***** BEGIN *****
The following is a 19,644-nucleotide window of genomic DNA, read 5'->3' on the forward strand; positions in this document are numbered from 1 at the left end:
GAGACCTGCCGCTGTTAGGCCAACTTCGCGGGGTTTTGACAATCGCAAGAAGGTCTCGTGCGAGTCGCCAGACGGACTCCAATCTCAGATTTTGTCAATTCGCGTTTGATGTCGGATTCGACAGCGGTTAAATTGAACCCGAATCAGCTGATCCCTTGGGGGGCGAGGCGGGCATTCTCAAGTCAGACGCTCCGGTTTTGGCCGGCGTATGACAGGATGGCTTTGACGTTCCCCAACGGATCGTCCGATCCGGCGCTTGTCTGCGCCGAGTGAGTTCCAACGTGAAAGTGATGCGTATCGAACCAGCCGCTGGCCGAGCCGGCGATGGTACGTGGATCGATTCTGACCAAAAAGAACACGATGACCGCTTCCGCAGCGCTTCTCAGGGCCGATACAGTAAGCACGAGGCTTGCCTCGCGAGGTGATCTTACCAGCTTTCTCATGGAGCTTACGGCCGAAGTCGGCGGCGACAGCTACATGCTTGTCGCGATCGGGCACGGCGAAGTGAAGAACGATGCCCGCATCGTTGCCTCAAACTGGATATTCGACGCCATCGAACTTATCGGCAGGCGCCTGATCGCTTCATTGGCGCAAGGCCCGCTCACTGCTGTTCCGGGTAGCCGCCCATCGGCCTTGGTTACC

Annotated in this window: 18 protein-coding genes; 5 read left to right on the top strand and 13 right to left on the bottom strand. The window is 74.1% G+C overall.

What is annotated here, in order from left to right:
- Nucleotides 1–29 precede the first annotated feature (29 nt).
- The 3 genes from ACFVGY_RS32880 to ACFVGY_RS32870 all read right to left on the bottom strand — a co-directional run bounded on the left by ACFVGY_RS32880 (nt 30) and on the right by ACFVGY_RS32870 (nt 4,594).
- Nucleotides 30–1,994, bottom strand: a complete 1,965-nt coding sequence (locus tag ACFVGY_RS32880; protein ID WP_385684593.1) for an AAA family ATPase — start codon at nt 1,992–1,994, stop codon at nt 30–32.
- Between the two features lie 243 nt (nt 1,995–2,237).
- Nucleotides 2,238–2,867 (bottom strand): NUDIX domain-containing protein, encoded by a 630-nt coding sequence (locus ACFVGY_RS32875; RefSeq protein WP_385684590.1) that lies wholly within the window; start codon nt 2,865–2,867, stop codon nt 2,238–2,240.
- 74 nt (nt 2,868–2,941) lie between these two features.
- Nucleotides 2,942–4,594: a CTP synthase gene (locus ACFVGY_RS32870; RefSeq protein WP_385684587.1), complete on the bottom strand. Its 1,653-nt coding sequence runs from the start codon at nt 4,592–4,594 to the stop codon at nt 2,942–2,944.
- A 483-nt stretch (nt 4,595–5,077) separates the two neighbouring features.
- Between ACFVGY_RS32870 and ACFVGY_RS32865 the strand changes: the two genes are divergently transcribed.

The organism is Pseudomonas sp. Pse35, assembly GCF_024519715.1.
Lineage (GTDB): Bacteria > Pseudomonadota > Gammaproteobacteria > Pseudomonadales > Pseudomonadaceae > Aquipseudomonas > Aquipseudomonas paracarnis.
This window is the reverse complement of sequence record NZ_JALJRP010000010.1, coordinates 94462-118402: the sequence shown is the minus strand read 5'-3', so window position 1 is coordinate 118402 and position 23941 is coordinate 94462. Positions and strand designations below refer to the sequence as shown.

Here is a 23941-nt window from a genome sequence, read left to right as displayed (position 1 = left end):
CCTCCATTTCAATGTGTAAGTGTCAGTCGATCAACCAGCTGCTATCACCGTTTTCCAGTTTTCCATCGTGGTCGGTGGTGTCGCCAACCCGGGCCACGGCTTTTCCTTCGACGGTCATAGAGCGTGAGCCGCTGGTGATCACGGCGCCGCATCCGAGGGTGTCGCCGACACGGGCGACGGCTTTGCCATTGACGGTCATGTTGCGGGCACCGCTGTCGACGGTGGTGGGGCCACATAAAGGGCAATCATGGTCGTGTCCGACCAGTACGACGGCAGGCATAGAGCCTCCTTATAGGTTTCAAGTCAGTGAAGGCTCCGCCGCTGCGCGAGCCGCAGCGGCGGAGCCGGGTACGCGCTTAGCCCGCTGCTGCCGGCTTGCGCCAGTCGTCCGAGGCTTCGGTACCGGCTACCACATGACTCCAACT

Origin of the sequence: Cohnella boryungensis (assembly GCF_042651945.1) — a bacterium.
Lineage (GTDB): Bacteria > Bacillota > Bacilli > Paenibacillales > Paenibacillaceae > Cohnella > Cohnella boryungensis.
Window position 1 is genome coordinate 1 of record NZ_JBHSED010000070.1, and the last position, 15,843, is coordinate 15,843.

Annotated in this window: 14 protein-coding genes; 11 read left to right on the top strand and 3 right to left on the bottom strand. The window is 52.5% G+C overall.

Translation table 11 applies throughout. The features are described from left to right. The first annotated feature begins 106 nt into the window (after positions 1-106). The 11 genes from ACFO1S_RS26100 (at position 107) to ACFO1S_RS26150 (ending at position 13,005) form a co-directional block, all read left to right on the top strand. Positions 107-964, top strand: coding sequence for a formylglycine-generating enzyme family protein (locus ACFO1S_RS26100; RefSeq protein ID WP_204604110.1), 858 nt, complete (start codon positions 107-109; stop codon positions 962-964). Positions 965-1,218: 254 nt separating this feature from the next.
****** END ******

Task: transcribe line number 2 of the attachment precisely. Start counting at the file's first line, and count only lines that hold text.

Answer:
GAGACCTGCCGCTGTTAGGCCAACTTCGCGGGGTTTTGACAATCGCAAGAAGGTCTCGTGCGAGTCGCCAGACGGACTCCAATCTCAGATTTTGTCAATTCGCGTTTGATGTCGGATTCGACAGCGGTTAAATTGAACCCGAATCAGCTGATCCCTTGGGGGGCGAGGCGGGCATTCTCAAGTCAGACGCTCCGGTTTTGGCCGGCGTATGACAGGATGGCTTTGACGTTCCCCAACGGATCGTCCGATCCGGCGCTTGTCTGCGCCGAGTGAGTTCCAACGTGAAAGTGATGCGTATCGAACCAGCCGCTGGCCGAGCCGGCGATGGTACGTGGATCGATTCTGACCAAAAAGAACACGATGACCGCTTCCGCAGCGCTTCTCAGGGCCGATACAGTAAGCACGAGGCTTGCCTCGCGAGGTGATCTTACCAGCTTTCTCATGGAGCTTACGGCCGAAGTCGGCGGCGACAGCTACATGCTTGTCGCGATCGGGCACGGCGAAGTGAAGAACGATGCCCGCATCGTTGCCTCAAACTGGATATTCGACGCCATCGAACTTATCGGCAGGCGCCTGATCGCTTCATTGGCGCAAGGCCCGCTCACTGCTGTTCCGGGTAGCCGCCCATCGGCCTTGGTTACC